Hurricane Lee strengthens to a Category 5 storm as it approaches the Caribbean
Hurricane Lee is exceeding expectations as it becomes the fearsome storm it was predicted to be, undergoing "rapid intensification" as it moves across the Atlantic Ocean, forecasters said on Thursday. The hurricane's maximum winds are now predicted to top 160 mph by this weekend.
Lee currently has maximum sustained winds of 105 mph and is over open water, following a west-northwest path that will likely see its center pass north of the Leeward Islands and Puerto Rico, the National Hurricane Center said in its latest advisory.
Lee is expected to become a major hurricane on Thursday — a designation for Category 3 storms and above. That means its sustained winds would roar at 111 mph on the same day that it developed a well-defined eye.
Lee is forecast to intensify at 'remarkable rates'
The hurricane center has repeatedly warned that Lee could become very powerful in an exceptionally short time. That guidance has now become even more dire, as the NHC said many forecasting tools "are calling for remarkable rates of intensification, beyond rates normally seen with model forecasts."
The main question right now, the NHC says, is "how strong Lee will get, and how quickly will it get there."
If Lee's sustained winds surpass 160 mph as expected, that would make it a Category 5 storm (the threshold is 157 mph).
The hurricane center's forecast track currently predicts that Lee will churn north-northwest, reaching a point well north of Puerto Rico by Tuesday morning. So far, the storm isn't posing an immediate threat to anyone on land. But experts advise keeping a close eye on the storm.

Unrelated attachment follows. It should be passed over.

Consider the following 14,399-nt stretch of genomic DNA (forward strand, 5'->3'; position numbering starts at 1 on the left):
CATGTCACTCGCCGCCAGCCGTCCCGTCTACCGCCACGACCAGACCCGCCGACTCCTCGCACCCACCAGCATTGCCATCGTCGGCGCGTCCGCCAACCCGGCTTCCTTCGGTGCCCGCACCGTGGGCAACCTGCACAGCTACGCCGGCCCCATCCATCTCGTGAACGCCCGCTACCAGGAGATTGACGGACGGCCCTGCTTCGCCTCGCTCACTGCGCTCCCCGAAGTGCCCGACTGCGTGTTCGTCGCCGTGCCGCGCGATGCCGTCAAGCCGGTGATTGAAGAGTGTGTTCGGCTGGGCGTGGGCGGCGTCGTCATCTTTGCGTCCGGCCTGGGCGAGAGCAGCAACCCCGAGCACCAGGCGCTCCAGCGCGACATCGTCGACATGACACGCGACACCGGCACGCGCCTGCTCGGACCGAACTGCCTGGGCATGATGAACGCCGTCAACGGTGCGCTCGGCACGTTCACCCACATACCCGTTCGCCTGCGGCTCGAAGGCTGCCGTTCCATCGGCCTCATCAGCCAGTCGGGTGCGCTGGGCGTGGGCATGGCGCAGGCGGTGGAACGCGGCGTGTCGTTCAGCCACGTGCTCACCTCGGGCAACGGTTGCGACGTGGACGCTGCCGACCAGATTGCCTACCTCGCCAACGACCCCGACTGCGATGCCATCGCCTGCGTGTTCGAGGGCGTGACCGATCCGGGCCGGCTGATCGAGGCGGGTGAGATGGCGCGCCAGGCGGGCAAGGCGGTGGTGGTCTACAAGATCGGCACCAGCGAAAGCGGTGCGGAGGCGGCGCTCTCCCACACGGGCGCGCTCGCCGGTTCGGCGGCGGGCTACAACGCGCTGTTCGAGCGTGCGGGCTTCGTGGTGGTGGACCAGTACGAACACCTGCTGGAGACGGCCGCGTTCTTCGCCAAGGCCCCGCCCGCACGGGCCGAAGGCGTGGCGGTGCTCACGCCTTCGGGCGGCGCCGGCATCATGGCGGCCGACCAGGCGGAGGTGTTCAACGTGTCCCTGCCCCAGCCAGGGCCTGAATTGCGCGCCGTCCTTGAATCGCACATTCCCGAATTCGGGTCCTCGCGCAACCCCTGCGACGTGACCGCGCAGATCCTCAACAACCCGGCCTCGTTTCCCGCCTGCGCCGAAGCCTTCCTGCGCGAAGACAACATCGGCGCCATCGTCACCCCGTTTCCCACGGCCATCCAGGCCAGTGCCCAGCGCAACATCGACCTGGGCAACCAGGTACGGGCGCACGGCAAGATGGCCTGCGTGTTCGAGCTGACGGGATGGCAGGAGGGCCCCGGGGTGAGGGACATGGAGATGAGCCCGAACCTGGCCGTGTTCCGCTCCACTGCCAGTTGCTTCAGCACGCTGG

"The potential for tropical storm conditions to occur in [the northern Leeward Islands, the Virgin Islands, and Puerto Rico] is decreasing, but residents there should continue to monitor updates on Lee," the NHC said.
All eyes are on the storm's path
It's too early to say with certainty whether Lee might make landfall anywhere, or if it will spin harmlessly away from the U.S. Atlantic coast and other land masses.
Several long-range models currently have Lee eventually curving north — missing the Caribbean and remaining offshore. While models are generally accurate, they're not perfect. Hurricane Irma, in 2017, was supposed to follow a similar path — instead, it walloped Florida's Gulf coast.
Even if Lee misses land, forecasters say swells generated by the storm "are expected to reach portions of the Lesser Antilles on Friday, and the British and U.S. Virgin Islands and Puerto Rico this weekend. These swells are likely to cause life-threatening surf and rip current conditions."
The system has been gaining power as it passes over "record-warm waters of near [86 degrees Fahrenheit] east of the Lesser Antilles," the NHC said this week, adding that such warm waters are more expected in the Gulf of Mexico, not the Atlantic Ocean.
Lee is the 13th named storm of what is an above-average Atlantic hurricane season. As researcher Phil Klotzbach notes, only "4 other years on record have had 13+ Atlantic named storms by Sept. 5: 2005, 2011, 2012, 2020."
Copyright 2023 NPR. To see more, visit https://www.npr.org.